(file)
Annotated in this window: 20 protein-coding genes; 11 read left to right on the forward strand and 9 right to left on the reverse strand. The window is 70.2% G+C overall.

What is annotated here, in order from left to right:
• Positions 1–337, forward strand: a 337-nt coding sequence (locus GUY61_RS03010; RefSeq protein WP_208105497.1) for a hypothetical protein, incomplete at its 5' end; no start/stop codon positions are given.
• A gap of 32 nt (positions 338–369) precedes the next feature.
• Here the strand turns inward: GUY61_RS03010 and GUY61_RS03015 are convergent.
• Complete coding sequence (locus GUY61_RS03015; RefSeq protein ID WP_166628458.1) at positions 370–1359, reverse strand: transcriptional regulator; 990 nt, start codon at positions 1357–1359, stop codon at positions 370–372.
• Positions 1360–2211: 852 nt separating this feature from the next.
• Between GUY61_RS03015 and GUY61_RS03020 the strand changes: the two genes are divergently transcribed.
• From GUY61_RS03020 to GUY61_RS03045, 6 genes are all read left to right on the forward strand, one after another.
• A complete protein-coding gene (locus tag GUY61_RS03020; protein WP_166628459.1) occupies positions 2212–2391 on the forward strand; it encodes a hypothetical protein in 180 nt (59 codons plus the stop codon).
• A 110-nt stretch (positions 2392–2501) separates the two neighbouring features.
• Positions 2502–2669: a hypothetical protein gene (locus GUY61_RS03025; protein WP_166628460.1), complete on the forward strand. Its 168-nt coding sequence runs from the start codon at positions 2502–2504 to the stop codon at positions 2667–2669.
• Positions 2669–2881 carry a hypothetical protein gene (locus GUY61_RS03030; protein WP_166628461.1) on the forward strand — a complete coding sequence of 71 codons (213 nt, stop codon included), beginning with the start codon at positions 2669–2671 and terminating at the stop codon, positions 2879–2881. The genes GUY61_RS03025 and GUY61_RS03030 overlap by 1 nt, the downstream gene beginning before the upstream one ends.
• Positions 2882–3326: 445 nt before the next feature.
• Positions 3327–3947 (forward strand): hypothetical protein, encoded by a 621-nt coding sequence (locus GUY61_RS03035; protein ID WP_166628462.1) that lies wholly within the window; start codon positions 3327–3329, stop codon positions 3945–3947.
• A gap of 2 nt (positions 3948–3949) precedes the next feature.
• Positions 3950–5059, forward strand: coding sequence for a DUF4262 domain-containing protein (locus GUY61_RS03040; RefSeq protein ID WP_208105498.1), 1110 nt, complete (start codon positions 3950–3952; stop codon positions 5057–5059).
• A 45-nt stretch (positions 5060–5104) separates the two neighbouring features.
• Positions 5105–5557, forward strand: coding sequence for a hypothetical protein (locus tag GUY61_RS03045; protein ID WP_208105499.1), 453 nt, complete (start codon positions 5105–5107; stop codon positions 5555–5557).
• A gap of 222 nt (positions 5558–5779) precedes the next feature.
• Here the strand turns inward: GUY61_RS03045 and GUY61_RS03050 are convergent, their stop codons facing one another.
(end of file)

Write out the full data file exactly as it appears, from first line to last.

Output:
Annotated in this window: 20 protein-coding genes; 11 read left to right on the forward strand and 9 right to left on the reverse strand. The window is 70.2% G+C overall.

What is annotated here, in order from left to right:
• Positions 1–337, forward strand: a 337-nt coding sequence (locus GUY61_RS03010; RefSeq protein WP_208105497.1) for a hypothetical protein, incomplete at its 5' end; no start/stop codon positions are given.
• A gap of 32 nt (positions 338–369) precedes the next feature.
• Here the strand turns inward: GUY61_RS03010 and GUY61_RS03015 are convergent.
• Complete coding sequence (locus GUY61_RS03015; RefSeq protein ID WP_166628458.1) at positions 370–1359, reverse strand: transcriptional regulator; 990 nt, start codon at positions 1357–1359, stop codon at positions 370–372.
• Positions 1360–2211: 852 nt separating this feature from the next.
• Between GUY61_RS03015 and GUY61_RS03020 the strand changes: the two genes are divergently transcribed.
• From GUY61_RS03020 to GUY61_RS03045, 6 genes are all read left to right on the forward strand, one after another.
• A complete protein-coding gene (locus tag GUY61_RS03020; protein WP_166628459.1) occupies positions 2212–2391 on the forward strand; it encodes a hypothetical protein in 180 nt (59 codons plus the stop codon).
• A 110-nt stretch (positions 2392–2501) separates the two neighbouring features.
• Positions 2502–2669: a hypothetical protein gene (locus GUY61_RS03025; protein WP_166628460.1), complete on the forward strand. Its 168-nt coding sequence runs from the start codon at positions 2502–2504 to the stop codon at positions 2667–2669.
• Positions 2669–2881 carry a hypothetical protein gene (locus GUY61_RS03030; protein WP_166628461.1) on the forward strand — a complete coding sequence of 71 codons (213 nt, stop codon included), beginning with the start codon at positions 2669–2671 and terminating at the stop codon, positions 2879–2881. The genes GUY61_RS03025 and GUY61_RS03030 overlap by 1 nt, the downstream gene beginning before the upstream one ends.
• Positions 2882–3326: 445 nt before the next feature.
• Positions 3327–3947 (forward strand): hypothetical protein, encoded by a 621-nt coding sequence (locus GUY61_RS03035; protein ID WP_166628462.1) that lies wholly within the window; start codon positions 3327–3329, stop codon positions 3945–3947.
• A gap of 2 nt (positions 3948–3949) precedes the next feature.
• Positions 3950–5059, forward strand: coding sequence for a DUF4262 domain-containing protein (locus GUY61_RS03040; RefSeq protein ID WP_208105498.1), 1110 nt, complete (start codon positions 3950–3952; stop codon positions 5057–5059).
• A 45-nt stretch (positions 5060–5104) separates the two neighbouring features.
• Positions 5105–5557, forward strand: coding sequence for a hypothetical protein (locus tag GUY61_RS03045; protein ID WP_208105499.1), 453 nt, complete (start codon positions 5105–5107; stop codon positions 5555–5557).
• A gap of 222 nt (positions 5558–5779) precedes the next feature.
• Here the strand turns inward: GUY61_RS03045 and GUY61_RS03050 are convergent, their stop codons facing one another.